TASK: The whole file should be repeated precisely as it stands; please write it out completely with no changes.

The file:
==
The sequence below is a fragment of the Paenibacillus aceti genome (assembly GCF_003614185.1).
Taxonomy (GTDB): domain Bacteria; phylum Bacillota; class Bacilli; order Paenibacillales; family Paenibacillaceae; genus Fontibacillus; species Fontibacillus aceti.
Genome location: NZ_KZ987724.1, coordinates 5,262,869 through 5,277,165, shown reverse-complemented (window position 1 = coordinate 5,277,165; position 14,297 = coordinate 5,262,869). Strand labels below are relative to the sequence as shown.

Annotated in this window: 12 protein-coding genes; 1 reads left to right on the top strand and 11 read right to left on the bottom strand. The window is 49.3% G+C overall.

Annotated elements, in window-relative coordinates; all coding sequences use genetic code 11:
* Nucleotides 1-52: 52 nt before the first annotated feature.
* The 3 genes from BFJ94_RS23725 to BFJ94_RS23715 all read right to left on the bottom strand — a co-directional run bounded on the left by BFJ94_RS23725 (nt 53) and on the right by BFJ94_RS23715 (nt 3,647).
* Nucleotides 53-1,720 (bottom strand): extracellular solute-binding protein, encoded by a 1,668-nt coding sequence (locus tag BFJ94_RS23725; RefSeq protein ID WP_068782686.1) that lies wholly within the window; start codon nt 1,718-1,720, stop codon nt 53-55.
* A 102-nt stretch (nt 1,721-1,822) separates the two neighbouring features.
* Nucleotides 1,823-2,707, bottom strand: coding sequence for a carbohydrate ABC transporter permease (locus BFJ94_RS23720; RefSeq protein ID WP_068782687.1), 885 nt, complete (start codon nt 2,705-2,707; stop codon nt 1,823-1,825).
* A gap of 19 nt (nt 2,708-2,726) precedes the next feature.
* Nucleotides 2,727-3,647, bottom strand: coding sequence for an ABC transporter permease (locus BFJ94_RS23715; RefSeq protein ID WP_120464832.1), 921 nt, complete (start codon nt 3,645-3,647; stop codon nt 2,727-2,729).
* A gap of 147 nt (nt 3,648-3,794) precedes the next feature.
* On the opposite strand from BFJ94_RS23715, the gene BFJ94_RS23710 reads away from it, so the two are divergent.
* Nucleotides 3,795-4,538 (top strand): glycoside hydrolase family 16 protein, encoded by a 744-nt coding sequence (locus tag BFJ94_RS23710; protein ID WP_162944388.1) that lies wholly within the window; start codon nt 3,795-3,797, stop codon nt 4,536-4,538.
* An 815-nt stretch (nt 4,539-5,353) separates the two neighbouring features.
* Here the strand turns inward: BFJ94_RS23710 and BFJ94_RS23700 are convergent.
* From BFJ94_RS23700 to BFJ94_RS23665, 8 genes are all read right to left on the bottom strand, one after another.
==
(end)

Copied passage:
The sequence below is a fragment of the Paenibacillus aceti genome (assembly GCF_003614185.1).
Taxonomy (GTDB): domain Bacteria; phylum Bacillota; class Bacilli; order Paenibacillales; family Paenibacillaceae; genus Fontibacillus; species Fontibacillus aceti.
Genome location: NZ_KZ987724.1, coordinates 5,262,869 through 5,277,165, shown reverse-complemented (window position 1 = coordinate 5,277,165; position 14,297 = coordinate 5,262,869). Strand labels below are relative to the sequence as shown.

Annotated in this window: 12 protein-coding genes; 1 reads left to right on the top strand and 11 read right to left on the bottom strand. The window is 49.3% G+C overall.

Annotated elements, in window-relative coordinates; all coding sequences use genetic code 11:
* Nucleotides 1-52: 52 nt before the first annotated feature.
* The 3 genes from BFJ94_RS23725 to BFJ94_RS23715 all read right to left on the bottom strand — a co-directional run bounded on the left by BFJ94_RS23725 (nt 53) and on the right by BFJ94_RS23715 (nt 3,647).
* Nucleotides 53-1,720 (bottom strand): extracellular solute-binding protein, encoded by a 1,668-nt coding sequence (locus tag BFJ94_RS23725; RefSeq protein ID WP_068782686.1) that lies wholly within the window; start codon nt 1,718-1,720, stop codon nt 53-55.
* A 102-nt stretch (nt 1,721-1,822) separates the two neighbouring features.
* Nucleotides 1,823-2,707, bottom strand: coding sequence for a carbohydrate ABC transporter permease (locus BFJ94_RS23720; RefSeq protein ID WP_068782687.1), 885 nt, complete (start codon nt 2,705-2,707; stop codon nt 1,823-1,825).
* A gap of 19 nt (nt 2,708-2,726) precedes the next feature.
* Nucleotides 2,727-3,647, bottom strand: coding sequence for an ABC transporter permease (locus BFJ94_RS23715; RefSeq protein ID WP_120464832.1), 921 nt, complete (start codon nt 3,645-3,647; stop codon nt 2,727-2,729).
* A gap of 147 nt (nt 3,648-3,794) precedes the next feature.
* On the opposite strand from BFJ94_RS23715, the gene BFJ94_RS23710 reads away from it, so the two are divergent.
* Nucleotides 3,795-4,538 (top strand): glycoside hydrolase family 16 protein, encoded by a 744-nt coding sequence (locus tag BFJ94_RS23710; protein ID WP_162944388.1) that lies wholly within the window; start codon nt 3,795-3,797, stop codon nt 4,536-4,538.
* An 815-nt stretch (nt 4,539-5,353) separates the two neighbouring features.
* Here the strand turns inward: BFJ94_RS23710 and BFJ94_RS23700 are convergent.
* From BFJ94_RS23700 to BFJ94_RS23665, 8 genes are all read right to left on the bottom strand, one after another.